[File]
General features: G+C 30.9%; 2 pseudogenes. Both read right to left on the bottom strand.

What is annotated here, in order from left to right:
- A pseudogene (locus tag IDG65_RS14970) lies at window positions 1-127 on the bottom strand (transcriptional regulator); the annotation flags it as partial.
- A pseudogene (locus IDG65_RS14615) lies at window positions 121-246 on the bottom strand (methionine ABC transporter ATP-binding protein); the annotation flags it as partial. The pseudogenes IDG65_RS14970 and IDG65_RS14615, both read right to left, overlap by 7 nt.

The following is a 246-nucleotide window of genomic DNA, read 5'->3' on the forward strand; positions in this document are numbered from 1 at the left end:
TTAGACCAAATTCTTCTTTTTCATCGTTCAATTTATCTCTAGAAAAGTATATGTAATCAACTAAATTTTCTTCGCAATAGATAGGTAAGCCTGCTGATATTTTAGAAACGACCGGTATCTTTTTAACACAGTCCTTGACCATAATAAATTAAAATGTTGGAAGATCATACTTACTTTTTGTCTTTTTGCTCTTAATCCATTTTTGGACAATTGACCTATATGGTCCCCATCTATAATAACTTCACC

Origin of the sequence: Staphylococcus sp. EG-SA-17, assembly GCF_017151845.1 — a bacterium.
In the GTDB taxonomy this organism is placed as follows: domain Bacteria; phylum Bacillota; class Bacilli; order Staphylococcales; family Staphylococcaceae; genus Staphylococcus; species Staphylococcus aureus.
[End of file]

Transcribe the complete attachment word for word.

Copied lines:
General features: G+C 30.9%; 2 pseudogenes. Both read right to left on the bottom strand.

What is annotated here, in order from left to right:
- A pseudogene (locus tag IDG65_RS14970) lies at window positions 1-127 on the bottom strand (transcriptional regulator); the annotation flags it as partial.
- A pseudogene (locus IDG65_RS14615) lies at window positions 121-246 on the bottom strand (methionine ABC transporter ATP-binding protein); the annotation flags it as partial. The pseudogenes IDG65_RS14970 and IDG65_RS14615, both read right to left, overlap by 7 nt.

The following is a 246-nucleotide window of genomic DNA, read 5'->3' on the forward strand; positions in this document are numbered from 1 at the left end:
TTAGACCAAATTCTTCTTTTTCATCGTTCAATTTATCTCTAGAAAAGTATATGTAATCAACTAAATTTTCTTCGCAATAGATAGGTAAGCCTGCTGATATTTTAGAAACGACCGGTATCTTTTTAACACAGTCCTTGACCATAATAAATTAAAATGTTGGAAGATCATACTTACTTTTTGTCTTTTTGCTCTTAATCCATTTTTGGACAATTGACCTATATGGTCCCCATCTATAATAACTTCACC

Origin of the sequence: Staphylococcus sp. EG-SA-17, assembly GCF_017151845.1 — a bacterium.
In the GTDB taxonomy this organism is placed as follows: domain Bacteria; phylum Bacillota; class Bacilli; order Staphylococcales; family Staphylococcaceae; genus Staphylococcus; species Staphylococcus aureus.